- Rose Hip from Rosa canina (dog rose) has been shown to help ease arthritis when taken on a daily basis. It has anti-inflammatory properties and may block the activation of proteins in cartilage cells that can lead to unhealthy degradation of joint tissue. The key active ingredient in Rose hip which is responsible for the beneficial effect, is a fat-soluble galactolipid compound called GOPO. The results of studies carried out at Frederiksberg University in Copenhagen and published in the Open Journal of Rheumatology and Autoimmune Disease claim that “GOPO has been shown anti-inflammatory and chondroprotective activity, helping to protect and repair joint cartilage even at low concentrations.”
- Glucosamine hydrochloride. The body uses glucosamine to form the chemicals it needs to repair cartilage, tendons, ligaments, and synovial fluid (the naturally occurring fluid that bathes the spinal joints). Should you use glucosamine hydrochloride or glucosamine sulphate? The active ingredient in any glucosamine product is only the glucosamine element, and the hydrochloride or sulphate acid salt is only a delivery vehicle. Therefore, both forms are recommended.
- Hyaluronic acid supplements have been shown to help improve joint health.
- Take nutritional supplements containing MSM (sulphur) and consume foods rich in sulphur (especially onion, garlic, cabbages, and asparagus) as it is essential to rebuild bone, cartilage and connective tissue.
- Turmeric and its key active ingredient Curcumin may help ease pain and inflammation. Colitti (2012) found that oral delivery of curcumin in patients with osteoarthritis leads to decreased production of various inflammatory factors. In another study, 40 subjects with mild to moderate knee pain demonstrated reduction in inflammation and pain as a result of ingesting turmeric (Kuptniratsaikul et al., 2014).
- Vitamin K2 may also play a very important role in joint health. When body tissues are damaged due to oxidative stress the body responds by triggering inflammation which results in calcium accumulation in the damaged tissues which builds up a plaque in blood vessels and also creates degenerative bone spurs in joints. Vitamin K2 (MK7) prevents calcium from being deposited in joints. Please keep in mind that it is Vitamin K2 (either MK7 or MK4) but not Vitamin K1 that helps prevent and recover from arthritis.
- Boron is one of the most important supplements to benefit joint health. It was found that in countries with low levels of boron in the soil, arthritis rates are about 70%. The daily boron intake in these countries is less than 1 mg/day. For instance, the Indians are estimated to have an arthritis rate of about 40% as they eat rice grown with fertilizer (soil low in boron) while the native Fijians with an estimated arthritis rate of 10% eat mainly starchy root vegetables grown privately without fertilizer (soil significantly higher in boron).
- Deficiency of Magnesium and Vitamin B6 in animals contribute to arthritis. Take pure Magnesium citrate powder (free from additives): 200mg 2 to 3 times daily. Also remember to take magnesium whenever you use vitamin D supplements as vitamin D leads to magnesium deficiency. The more vitamin D you take the higher doses of magnesium you need because magnesium is used in kidneys to convert inactive vitamin D3 into an active D4 form.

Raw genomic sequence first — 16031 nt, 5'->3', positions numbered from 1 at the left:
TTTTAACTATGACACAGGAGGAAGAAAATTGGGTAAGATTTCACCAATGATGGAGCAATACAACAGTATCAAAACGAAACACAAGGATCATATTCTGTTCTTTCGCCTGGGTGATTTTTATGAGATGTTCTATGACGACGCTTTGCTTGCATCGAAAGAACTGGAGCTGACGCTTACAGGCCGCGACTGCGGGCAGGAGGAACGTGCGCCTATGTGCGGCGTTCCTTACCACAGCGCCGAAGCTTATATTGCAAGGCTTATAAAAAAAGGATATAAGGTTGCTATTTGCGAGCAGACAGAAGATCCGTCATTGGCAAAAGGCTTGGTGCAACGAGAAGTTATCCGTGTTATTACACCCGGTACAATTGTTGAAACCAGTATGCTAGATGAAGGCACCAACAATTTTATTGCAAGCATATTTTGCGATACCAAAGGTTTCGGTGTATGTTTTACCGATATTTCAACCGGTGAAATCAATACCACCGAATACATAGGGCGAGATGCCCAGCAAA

- Omega 3 may help to ease inflammation and pain caused by chronic conditions such as osteoarthritis.
- Research shows that Bromelain found in fresh pineapples and supplements reduces levels of prostaglandins, which are hormones that induce inflammation.
- Water treatments should be performed every day, especially alternative heat and ice therapy. It is effective in easing pain, improving blood circulation, elimination of toxins, and will stimulate regeneration of the damaged cartilage. Start with heat first (hot water bottle, electric heating pad, hot shower, hot towel compress, or hot bath) and after about 3 minutes, when the treated area is warm enough, apply an ice pack or any very cold treatment (cold shower, cold compress, etc.) for about 2-3. Then alternate the hot and cold application back and forth 5-7 times in a row.
- There are individuals who claim that using Emu oil helped them ease the pain.
- Dai Z, Niu J, Zhang Y, Jacques P, Felson DT. Dietary intake of fibre and risk of knee osteoarthritis in two US prospective cohorts. Ann Rheum Dis. Published online May 23, 2017.
- Runhaar J, Deroisy R, van Middelkoop M, et al. The role of diet and exercise and of glucosamine sulfate in the prevention of knee osteoarthritis: Further results from the Prevention of knee Osteoarthritis in Overweight Females (PROOF) study. Semin Arthritis Rheum. 2016;45 (4 Suppl): S42-8.
- Yves Henrotin, PhD,1 Mariane Mathy, PhD,2 Christelle Sanchez, PhD,2 and Cecile Lambert, PhD2. Chondroitin Sulfate in the Treatment of Osteoarthritis: From in Vitro Studies to Clinical Recommendations. Ther Adv Musculoskelet Dis. 2010 Dec; 2(6): 335–348.
- Funk JL, Oyarzo JN, Frye JB, Chen G, Lantz RC, Jolad SD, Sólyom AM, Timmermann BN. Turmeric extracts containing curcuminoids prevent experimental rheumatoid arthritis. J Nat Prod. 2006 Mar; 69(3):351-5. PubMed PMID: 16562833; PubMed Central PMCID: PMC2533857.